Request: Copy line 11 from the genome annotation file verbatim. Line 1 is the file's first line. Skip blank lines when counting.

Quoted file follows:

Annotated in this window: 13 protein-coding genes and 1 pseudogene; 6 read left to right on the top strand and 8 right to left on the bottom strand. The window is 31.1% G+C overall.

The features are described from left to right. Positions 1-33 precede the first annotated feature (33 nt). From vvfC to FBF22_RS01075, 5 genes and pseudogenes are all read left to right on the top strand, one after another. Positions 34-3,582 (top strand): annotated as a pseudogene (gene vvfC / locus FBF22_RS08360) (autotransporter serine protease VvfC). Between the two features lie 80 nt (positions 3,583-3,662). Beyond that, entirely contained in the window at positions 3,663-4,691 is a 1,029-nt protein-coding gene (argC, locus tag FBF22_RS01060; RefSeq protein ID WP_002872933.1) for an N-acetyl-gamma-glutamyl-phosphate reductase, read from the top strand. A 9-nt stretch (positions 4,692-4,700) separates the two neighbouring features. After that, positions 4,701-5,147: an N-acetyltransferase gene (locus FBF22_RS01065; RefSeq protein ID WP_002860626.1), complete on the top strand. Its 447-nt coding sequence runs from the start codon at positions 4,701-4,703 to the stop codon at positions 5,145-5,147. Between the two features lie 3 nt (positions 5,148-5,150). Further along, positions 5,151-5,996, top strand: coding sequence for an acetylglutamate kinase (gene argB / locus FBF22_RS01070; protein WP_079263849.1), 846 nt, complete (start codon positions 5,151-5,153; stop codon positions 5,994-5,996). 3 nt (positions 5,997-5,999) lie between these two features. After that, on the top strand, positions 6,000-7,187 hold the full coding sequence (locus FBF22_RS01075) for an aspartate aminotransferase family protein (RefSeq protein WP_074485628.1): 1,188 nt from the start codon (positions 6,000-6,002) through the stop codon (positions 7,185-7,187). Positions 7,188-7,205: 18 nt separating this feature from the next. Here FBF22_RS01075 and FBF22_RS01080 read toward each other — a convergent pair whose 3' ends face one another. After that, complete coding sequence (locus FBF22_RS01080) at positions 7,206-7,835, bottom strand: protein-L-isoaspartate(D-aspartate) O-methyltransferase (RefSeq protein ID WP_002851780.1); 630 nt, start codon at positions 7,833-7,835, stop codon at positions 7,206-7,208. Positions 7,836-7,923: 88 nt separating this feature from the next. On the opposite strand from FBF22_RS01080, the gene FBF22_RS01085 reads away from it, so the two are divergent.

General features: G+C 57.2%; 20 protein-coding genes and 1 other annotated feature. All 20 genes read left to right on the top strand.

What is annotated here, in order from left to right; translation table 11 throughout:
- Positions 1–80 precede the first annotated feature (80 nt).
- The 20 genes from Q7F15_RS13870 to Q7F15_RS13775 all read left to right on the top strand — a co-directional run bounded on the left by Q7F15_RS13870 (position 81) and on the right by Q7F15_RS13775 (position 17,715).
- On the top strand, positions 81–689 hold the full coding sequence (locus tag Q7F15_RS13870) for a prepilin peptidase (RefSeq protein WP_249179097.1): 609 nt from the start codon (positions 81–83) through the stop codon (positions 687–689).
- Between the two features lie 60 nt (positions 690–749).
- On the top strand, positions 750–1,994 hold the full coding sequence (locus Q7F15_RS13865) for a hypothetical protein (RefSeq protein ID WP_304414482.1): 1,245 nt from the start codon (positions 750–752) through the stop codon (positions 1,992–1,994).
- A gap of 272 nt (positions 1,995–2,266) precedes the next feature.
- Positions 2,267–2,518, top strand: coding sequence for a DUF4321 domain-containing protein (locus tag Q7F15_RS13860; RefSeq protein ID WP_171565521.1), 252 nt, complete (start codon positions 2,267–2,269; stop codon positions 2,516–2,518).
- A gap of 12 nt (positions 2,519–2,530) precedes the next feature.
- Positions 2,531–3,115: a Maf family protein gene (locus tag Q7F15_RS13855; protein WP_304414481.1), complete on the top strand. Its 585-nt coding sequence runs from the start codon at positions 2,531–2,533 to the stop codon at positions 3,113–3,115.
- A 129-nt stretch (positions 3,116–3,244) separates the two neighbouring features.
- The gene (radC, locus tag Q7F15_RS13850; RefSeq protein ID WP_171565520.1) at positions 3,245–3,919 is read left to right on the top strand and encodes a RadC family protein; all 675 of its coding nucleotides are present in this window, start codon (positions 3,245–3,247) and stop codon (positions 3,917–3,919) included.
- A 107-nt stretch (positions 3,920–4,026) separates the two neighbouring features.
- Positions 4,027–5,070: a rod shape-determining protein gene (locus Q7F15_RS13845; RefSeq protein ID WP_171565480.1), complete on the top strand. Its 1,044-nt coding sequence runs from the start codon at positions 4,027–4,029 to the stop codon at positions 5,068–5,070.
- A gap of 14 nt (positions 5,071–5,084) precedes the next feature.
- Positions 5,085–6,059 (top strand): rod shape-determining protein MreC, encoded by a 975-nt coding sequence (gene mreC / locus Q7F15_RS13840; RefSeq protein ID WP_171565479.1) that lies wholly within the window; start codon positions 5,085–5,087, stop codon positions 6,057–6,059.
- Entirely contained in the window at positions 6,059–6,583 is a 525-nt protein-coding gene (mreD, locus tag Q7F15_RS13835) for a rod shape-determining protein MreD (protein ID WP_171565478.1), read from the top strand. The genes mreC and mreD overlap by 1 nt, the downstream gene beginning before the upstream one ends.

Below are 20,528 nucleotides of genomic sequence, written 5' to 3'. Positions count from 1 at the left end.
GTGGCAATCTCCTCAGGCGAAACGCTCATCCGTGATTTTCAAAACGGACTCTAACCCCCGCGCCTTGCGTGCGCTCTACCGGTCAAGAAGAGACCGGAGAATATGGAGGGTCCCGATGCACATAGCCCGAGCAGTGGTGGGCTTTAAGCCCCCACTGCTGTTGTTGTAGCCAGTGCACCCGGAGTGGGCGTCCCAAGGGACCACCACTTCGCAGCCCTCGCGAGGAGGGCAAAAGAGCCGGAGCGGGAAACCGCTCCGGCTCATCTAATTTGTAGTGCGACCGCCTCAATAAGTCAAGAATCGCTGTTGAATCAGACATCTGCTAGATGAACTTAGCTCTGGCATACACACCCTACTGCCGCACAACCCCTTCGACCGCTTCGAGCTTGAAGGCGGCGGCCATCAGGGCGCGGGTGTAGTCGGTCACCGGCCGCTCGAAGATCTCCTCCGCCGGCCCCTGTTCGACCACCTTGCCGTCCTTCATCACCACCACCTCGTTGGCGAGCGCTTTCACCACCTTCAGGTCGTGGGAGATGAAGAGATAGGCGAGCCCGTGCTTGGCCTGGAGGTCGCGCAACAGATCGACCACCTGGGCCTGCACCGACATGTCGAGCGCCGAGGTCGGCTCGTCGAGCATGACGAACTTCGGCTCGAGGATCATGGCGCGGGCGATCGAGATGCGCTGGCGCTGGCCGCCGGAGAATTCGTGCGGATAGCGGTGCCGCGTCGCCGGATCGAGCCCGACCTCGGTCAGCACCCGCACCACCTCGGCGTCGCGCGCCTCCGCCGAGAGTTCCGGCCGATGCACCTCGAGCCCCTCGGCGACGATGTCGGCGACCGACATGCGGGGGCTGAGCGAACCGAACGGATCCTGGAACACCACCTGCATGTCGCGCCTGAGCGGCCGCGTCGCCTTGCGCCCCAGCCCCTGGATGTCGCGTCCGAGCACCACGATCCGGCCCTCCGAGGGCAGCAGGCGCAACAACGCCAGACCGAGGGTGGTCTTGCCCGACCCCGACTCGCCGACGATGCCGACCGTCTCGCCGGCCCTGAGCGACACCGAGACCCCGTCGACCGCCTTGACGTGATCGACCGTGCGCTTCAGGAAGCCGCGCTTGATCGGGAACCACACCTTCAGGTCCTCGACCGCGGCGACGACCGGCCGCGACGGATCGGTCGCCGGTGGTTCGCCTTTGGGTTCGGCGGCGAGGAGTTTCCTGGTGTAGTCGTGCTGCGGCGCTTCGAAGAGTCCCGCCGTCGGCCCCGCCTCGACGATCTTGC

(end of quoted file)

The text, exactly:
- Positions 2,267–2,518, top strand: coding sequence for a DUF4321 domain-containing protein (locus tag Q7F15_RS13860; RefSeq protein ID WP_171565521.1), 252 nt, complete (start codon positions 2,267–2,269; stop codon positions 2,516–2,518).